Sinek elaborates on the power of alignment with the “why” of things in his book, giving the Apple brand as an example. He writes about people who align with the “why” of Apple, who wait in line for hours to get their hands on the latest Apple product and are even willing to pay a premium for it even though there are other products with better features and pricing. Similarly, Ethiopians align with the “why” of the GERD are happily paying a “premium” out of the little they have, which is a great show of their commitment. Sinek identifies such people aligning with the values, the “why” of a company as loyalists; and indeed, Ethiopians are loyal to their country and to the GERD. They align with the “why” behind the GERD because it is a just and honorable endeavor! It is for a dignified life!

Sinek further talks about what happens when enough people believe in what we believe causing what he calls a “tipping point”. Others refer to the phenomenon as the formation of a “critical mass” or “the point of no return”–a threshold after which change is inevitable. The GERD has not only galvanized and enamored Ethiopians, but the whole of Africa. It is easy to see why the inherent drive to ensure a dignified life would resonate with Africans. The GERD is the embodiment of the spirit of “Yes we can!” It speaks to Africa’s audacity and aspiration to reclaim its dignity, destiny, and future. It represents Africa’s renaissance, a step forward in the process of transforming Africa through the generation of a much-needed energy.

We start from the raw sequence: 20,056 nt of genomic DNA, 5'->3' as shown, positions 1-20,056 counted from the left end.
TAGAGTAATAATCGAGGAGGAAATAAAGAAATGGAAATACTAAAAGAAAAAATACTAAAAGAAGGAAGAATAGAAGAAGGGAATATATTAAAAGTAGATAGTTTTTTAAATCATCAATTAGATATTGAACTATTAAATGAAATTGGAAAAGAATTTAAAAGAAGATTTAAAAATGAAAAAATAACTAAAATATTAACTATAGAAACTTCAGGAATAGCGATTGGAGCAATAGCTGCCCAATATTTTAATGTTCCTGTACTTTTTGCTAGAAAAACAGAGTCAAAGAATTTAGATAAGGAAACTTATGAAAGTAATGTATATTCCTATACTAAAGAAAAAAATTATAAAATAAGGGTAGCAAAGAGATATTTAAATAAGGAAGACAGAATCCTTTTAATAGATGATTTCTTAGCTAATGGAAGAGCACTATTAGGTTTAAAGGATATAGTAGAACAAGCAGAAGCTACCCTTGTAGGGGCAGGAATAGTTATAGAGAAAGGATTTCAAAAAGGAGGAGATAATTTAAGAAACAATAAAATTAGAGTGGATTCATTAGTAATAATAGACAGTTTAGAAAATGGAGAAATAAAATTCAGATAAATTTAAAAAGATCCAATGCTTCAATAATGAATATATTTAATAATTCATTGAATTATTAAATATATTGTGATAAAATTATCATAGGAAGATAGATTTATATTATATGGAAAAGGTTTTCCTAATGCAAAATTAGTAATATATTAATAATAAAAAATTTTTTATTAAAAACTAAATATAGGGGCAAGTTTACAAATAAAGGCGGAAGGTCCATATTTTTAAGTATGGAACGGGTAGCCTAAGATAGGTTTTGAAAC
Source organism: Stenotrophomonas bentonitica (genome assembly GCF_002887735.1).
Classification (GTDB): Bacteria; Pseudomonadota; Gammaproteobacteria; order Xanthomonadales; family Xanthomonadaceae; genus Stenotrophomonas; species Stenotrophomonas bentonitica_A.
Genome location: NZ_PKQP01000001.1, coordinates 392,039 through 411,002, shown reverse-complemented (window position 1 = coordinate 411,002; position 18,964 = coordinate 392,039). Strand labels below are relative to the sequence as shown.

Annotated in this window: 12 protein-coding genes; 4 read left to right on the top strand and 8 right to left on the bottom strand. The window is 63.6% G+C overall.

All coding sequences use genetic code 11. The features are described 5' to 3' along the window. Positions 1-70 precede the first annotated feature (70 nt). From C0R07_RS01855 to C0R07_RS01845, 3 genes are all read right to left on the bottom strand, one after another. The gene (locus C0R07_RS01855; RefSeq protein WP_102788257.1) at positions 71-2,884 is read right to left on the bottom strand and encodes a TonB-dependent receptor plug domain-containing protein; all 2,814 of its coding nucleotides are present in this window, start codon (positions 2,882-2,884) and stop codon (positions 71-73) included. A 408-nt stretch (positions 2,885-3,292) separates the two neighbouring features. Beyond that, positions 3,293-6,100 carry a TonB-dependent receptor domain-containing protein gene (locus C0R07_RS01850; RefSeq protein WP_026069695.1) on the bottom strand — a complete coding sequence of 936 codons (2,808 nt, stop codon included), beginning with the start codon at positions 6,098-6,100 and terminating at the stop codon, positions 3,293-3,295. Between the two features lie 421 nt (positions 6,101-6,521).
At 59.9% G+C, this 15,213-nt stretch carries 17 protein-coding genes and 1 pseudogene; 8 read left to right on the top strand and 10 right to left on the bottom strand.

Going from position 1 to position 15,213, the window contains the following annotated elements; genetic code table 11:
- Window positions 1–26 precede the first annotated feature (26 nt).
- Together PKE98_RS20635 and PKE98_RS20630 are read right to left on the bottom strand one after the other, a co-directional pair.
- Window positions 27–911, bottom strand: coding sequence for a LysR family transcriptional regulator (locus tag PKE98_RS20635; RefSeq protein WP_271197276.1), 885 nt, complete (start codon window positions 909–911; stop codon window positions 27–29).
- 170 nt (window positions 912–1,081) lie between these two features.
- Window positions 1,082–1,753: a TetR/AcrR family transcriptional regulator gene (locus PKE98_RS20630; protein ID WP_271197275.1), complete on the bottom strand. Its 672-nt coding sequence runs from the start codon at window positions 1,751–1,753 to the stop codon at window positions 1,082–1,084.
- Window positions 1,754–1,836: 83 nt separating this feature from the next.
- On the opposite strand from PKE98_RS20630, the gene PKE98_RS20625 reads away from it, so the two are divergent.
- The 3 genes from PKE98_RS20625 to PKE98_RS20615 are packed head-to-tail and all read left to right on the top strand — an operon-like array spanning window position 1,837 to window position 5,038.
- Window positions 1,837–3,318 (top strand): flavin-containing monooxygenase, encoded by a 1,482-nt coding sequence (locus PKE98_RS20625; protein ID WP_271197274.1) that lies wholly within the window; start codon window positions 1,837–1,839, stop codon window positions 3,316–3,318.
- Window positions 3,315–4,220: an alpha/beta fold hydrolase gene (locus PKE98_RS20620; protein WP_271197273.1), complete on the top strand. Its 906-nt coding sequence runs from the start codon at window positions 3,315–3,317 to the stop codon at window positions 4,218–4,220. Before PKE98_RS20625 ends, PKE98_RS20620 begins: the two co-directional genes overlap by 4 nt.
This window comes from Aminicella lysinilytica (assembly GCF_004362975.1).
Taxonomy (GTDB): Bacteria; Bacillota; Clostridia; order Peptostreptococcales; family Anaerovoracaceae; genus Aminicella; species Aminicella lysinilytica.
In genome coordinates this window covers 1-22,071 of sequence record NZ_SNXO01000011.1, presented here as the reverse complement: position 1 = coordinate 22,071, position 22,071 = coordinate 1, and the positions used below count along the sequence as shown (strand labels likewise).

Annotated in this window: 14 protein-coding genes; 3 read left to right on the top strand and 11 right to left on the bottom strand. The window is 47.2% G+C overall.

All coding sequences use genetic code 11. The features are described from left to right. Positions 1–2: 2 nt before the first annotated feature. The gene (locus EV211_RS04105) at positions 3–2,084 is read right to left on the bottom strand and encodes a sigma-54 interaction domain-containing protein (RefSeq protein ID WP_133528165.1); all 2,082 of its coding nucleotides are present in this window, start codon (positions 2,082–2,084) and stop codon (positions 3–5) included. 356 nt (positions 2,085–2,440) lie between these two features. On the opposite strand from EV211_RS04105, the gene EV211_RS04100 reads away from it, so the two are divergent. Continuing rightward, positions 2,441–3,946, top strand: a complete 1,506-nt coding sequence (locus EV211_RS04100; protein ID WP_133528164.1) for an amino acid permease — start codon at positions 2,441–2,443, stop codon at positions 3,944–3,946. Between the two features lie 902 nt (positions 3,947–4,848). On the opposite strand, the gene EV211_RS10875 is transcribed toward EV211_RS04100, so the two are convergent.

No wonder people who have been historically treated less than human, told that they can’t, that they are not equal to the rest of the world or worthy of basic human dignity would resonate with this riveting outlook! It is because millions of fellow Africans resonate with our “why” that they stand in solidarity with Ethiopia. This is why we see a tipping point forming.

When enough people believe in what you believe, a tipping point develops and tips the scales, causing the status quo to change. A tipping point in the Nile basin has already been reached. The talk of equitable and reasonable use is more prevalent and forceful now than at any other time in our history, not just at the higher levels of governance and leadership, but also at the level of everyday individuals, Ethiopians, and Africans. This is the recipe for revolutions, for radical changes, a critical mass of people driven by the same why. Change is coming!

The article was originally published on June 24, 2021, in WeAspire Blog (Editor).